In his campaign to stand as an independent MP, he has so far taken a very anti-fracking stance, with a ‘Save the Fylde’ slogan and banners that claim shale gas brings a risk of environmental damage and harm to public health.
His Twitter feed poses questions such as “@FrackingRegs: How many additional birth defects are the candidates of the Fylde prepared to accept? Their parties are all for fracking. So how many?”
This sort of campaigning is unusual for a political candidate seeking election to public office, and could prove to be a high risk strategy.
No independent candidates stood in Fylde at the 2010 elections.
The fact that candidates from the main parties aren’t making much comment on shale gas and fracking suggests that they don’t see it benefiting their campaigns on the Fylde either way – whether expressing support or opposition.
To some extent, this seems to reflect the party view at the national level: only the Green Party is openly opposed to shale gas and fracking; the Conservatives, Labour, Liberal Democrats and UKIP have all openly supported it, to a greater or lesser extent, recognising the potential environmental and economic advantages it presents as long as it’s done safely and is adequately regulated.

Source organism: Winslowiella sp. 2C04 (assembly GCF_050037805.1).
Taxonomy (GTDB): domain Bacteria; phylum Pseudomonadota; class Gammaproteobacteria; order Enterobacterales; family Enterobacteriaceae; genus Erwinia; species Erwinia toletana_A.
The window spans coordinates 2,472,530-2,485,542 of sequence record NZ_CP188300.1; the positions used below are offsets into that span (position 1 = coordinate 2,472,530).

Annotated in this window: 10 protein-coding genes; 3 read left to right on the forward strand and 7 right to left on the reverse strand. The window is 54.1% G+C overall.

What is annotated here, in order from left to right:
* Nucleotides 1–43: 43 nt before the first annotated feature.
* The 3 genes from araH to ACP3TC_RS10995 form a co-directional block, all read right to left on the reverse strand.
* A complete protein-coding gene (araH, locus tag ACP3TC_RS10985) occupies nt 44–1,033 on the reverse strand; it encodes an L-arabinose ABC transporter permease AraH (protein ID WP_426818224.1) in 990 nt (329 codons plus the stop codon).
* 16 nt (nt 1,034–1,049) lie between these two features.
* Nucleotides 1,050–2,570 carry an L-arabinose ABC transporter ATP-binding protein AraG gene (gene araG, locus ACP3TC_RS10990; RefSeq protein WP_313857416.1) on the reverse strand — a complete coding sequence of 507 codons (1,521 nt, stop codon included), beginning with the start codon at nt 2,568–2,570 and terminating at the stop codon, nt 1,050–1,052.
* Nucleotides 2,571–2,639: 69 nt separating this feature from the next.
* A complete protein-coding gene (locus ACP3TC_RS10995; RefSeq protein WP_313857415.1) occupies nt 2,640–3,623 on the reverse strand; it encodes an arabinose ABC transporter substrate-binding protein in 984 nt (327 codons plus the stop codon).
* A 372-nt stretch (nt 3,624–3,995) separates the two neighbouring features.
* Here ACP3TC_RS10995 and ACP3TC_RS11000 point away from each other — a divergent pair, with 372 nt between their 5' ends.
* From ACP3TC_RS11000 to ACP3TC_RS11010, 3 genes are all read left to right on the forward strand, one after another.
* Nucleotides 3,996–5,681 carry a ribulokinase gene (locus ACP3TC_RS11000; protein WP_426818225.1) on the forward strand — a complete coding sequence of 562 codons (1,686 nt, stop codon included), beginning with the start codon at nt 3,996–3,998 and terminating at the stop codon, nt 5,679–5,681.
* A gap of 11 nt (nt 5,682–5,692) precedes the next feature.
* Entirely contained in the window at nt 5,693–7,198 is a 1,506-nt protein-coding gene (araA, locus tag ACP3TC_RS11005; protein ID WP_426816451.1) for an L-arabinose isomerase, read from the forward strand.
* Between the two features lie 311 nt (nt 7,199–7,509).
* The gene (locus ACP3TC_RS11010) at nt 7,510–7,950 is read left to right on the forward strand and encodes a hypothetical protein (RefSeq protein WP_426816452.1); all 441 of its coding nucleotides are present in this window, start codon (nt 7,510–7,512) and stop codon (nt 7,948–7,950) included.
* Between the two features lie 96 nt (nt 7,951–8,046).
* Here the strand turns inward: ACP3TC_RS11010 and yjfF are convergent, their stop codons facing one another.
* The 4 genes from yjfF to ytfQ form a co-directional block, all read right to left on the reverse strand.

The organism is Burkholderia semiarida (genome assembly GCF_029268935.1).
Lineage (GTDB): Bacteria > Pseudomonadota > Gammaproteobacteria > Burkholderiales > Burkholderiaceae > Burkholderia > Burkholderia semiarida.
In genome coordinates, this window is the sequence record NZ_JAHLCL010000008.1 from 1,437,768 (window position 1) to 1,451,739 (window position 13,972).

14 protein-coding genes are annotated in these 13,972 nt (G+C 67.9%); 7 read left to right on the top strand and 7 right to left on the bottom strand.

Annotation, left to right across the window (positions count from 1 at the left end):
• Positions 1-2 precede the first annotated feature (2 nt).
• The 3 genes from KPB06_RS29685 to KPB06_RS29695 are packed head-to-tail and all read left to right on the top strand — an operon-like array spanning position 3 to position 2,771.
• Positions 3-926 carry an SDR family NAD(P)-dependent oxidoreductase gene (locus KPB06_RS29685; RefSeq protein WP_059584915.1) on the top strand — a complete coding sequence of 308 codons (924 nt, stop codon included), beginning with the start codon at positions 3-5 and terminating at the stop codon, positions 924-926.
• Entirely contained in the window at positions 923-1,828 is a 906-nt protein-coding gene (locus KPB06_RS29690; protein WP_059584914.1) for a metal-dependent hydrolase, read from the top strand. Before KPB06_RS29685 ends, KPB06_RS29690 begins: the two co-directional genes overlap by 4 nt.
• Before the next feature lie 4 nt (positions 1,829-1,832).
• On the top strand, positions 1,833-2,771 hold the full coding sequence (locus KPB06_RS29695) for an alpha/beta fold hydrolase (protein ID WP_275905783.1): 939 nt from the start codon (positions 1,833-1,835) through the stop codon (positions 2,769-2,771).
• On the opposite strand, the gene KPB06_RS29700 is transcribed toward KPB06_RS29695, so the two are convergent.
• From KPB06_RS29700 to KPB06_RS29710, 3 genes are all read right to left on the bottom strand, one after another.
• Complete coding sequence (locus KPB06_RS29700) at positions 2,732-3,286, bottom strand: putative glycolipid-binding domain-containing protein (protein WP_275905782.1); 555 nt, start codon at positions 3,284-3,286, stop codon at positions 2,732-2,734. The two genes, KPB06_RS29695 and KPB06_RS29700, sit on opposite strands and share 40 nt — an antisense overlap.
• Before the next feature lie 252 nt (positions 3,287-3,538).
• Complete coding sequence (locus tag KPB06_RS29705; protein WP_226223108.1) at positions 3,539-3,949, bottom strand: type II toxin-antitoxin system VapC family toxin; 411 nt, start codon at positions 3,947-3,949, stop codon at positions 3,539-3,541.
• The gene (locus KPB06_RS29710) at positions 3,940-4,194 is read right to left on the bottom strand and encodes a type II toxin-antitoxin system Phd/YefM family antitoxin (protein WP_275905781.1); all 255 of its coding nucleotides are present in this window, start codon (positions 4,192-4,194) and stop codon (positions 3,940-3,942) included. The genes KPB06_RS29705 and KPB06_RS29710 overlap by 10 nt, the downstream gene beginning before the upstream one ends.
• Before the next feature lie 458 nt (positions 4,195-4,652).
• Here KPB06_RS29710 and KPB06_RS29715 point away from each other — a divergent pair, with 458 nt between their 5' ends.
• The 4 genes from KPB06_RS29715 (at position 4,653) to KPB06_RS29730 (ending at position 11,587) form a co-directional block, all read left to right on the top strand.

Back on the Fylde, a Conservative stronghold for decades, it seems unlikely that the two candidates campaigning on an anti-fracking ticket will poll strongly on 7 May, and UKIP’s candidate doesn’t seem to be particularly visible, which probably means the seat will be most hotly contested by the three main parties.
What do you think the Fylde vote might look like? Tell us with this poll.